A multicultural society
May 12, 2000
Guyana is a multicultural society in which several religions are practised, a wide variety of foods is consumed, different styles of clothing are worn, at least on some formal occasions, and there are differing lifestyles. Indeed there can be few societies in the world today that are not multicultural, given high levels of emigration.
In many cases there are dominant cultures within which minority cultures are accommodated. Theorists have pointed out that there can be a large number of attitudes to multiculturalism ranging from what has been called the Tebbit view, after a prominent Conservative politician in the United Kingdom, which is that immigrants should broadly accept the mainstream culture and should not, for example, support another sports team when it is playing against England, what might be called the assimilationist view, to the liberal view that though immigrants must accept the laws of the land (and even there accommodations have been made, for example, to allow Sikhs not to wear hard hats in factories) and some aspects of the dominant culture they are broadly free to adopt and practise their own lifestyles. There are many permutations within these parameters.
But that is not our concern today. What we wish to discuss is an insight provided by Mr Gilbert Ahnee, an editor from Mauritius, at the recent Third Annual Caribbean Media Conference. Mr Ahnee said that in a multicultural society we must do more than accept multiculturalism as an abstract ideal, we must seek to become multicultural ourselves by making every effort to understand and even attend and practise the culture of the other ethnic groups. This, he suggested, would give us a much broader depth of understanding that would make us less intolerant and less liable to fragment under pressure.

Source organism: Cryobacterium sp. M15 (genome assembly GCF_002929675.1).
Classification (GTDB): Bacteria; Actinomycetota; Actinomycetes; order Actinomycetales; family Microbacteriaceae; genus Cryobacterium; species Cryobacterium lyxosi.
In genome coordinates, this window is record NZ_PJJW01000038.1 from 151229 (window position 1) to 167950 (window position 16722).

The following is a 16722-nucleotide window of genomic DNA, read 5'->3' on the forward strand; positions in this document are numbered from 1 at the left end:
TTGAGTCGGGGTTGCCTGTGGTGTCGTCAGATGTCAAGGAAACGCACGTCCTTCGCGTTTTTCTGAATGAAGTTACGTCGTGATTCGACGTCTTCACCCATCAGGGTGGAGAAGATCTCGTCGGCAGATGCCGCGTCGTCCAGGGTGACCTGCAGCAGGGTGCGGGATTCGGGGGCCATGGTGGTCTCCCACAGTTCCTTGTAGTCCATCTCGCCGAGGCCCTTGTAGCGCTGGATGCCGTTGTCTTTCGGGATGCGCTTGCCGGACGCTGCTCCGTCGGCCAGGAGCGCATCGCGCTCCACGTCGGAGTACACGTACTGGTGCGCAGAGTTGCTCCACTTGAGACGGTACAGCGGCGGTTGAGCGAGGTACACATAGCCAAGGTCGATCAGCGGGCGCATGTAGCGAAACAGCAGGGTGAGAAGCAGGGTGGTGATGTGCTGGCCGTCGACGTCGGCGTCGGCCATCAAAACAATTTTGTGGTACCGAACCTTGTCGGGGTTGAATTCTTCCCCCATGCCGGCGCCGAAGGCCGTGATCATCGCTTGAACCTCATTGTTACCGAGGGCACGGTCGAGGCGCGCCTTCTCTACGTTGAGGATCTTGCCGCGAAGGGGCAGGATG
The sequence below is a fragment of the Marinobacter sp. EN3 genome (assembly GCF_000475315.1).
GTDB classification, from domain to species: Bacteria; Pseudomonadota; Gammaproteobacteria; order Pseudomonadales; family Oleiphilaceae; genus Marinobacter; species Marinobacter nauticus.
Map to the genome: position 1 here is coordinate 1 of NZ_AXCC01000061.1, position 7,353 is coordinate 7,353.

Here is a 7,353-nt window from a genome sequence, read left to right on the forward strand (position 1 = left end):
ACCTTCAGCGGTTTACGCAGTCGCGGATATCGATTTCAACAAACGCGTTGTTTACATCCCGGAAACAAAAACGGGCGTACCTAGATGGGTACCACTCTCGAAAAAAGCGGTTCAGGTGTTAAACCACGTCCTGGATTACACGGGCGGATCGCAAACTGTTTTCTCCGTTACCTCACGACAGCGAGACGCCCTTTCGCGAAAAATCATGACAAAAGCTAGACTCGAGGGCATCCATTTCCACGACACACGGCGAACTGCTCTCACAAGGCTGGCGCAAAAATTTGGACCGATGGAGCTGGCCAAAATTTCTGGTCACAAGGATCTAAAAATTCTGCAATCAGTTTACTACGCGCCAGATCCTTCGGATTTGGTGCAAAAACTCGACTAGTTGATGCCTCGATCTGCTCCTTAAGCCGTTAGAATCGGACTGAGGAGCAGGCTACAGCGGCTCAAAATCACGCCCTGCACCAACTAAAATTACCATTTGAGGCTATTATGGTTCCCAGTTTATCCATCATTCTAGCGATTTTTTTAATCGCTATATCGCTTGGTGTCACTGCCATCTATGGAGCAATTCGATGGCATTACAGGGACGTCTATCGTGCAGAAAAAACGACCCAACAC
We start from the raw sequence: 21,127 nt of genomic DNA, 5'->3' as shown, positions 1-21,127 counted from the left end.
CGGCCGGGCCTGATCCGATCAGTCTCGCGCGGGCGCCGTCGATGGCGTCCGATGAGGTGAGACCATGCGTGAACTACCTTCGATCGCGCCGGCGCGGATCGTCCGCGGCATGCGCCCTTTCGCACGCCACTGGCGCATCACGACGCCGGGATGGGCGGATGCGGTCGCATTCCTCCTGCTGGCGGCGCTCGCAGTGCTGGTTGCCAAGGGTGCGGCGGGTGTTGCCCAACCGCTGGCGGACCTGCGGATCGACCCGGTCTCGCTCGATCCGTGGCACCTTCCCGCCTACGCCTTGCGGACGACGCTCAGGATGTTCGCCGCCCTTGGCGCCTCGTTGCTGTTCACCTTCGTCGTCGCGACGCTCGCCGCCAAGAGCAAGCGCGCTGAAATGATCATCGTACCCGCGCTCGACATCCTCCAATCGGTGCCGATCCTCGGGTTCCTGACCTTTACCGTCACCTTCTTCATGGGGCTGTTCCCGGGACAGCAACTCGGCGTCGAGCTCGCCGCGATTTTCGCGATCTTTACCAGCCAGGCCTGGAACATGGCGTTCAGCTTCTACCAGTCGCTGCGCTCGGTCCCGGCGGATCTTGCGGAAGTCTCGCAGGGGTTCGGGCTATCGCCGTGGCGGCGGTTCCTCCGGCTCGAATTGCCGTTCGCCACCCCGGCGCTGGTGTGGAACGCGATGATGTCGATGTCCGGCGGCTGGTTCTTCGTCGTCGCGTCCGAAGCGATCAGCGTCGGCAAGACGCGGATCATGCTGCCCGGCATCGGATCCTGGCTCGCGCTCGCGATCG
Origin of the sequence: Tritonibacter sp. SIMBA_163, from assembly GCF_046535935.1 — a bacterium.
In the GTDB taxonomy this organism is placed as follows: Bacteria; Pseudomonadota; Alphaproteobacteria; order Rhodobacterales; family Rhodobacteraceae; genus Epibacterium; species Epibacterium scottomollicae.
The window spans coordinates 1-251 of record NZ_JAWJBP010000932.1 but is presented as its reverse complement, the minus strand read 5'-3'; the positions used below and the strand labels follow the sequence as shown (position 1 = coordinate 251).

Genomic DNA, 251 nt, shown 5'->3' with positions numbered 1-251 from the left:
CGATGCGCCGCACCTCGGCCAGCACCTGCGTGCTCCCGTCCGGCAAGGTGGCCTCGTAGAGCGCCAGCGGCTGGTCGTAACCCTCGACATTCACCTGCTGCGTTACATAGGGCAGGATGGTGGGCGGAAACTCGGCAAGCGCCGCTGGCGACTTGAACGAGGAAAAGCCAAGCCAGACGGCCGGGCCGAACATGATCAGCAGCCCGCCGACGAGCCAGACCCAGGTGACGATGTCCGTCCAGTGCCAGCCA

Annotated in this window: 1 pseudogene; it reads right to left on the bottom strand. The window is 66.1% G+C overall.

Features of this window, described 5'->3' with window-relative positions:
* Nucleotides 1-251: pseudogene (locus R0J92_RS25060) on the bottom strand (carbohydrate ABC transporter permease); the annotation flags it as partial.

It is a noble ideal. Many of us are severely culture bound, a habit partly inherited from the former imperial power which was notoriously not adaptive to the other cultures it encountered in its colonial exploits (Noel Coward's Mad dogs and Englishmen immortalised this attitude) and to this day many even of the educated classes in England are monolingual. It is a view of the world that is limiting and locks us in to certain assumptions. There can be no doubt that we would benefit from the effort to have a better understanding of those with whom we live and work every day, to go beyond the stereotypes (most of them negative and, again, inherited from the imperial power which had at best a patronising view of its subjects and their capacities) and to learn something of the background culture of their homelands, which though much attenuated here because of the long colonial experience still provides many valuable insights into the way they now are and the possibility of a greater understanding.
At another level, there are our Spanish, French and Dutch speaking neighbours from whom we are virtually isolated, our primary links still being historically conditioned.
The idea of a personal multiculturalism is a fascinating one that can be pursued in many ways. It can certainly usefully form part of the ongoing debate in the never ending search for adjustment to and accommodation of each other and each other's lifestyles.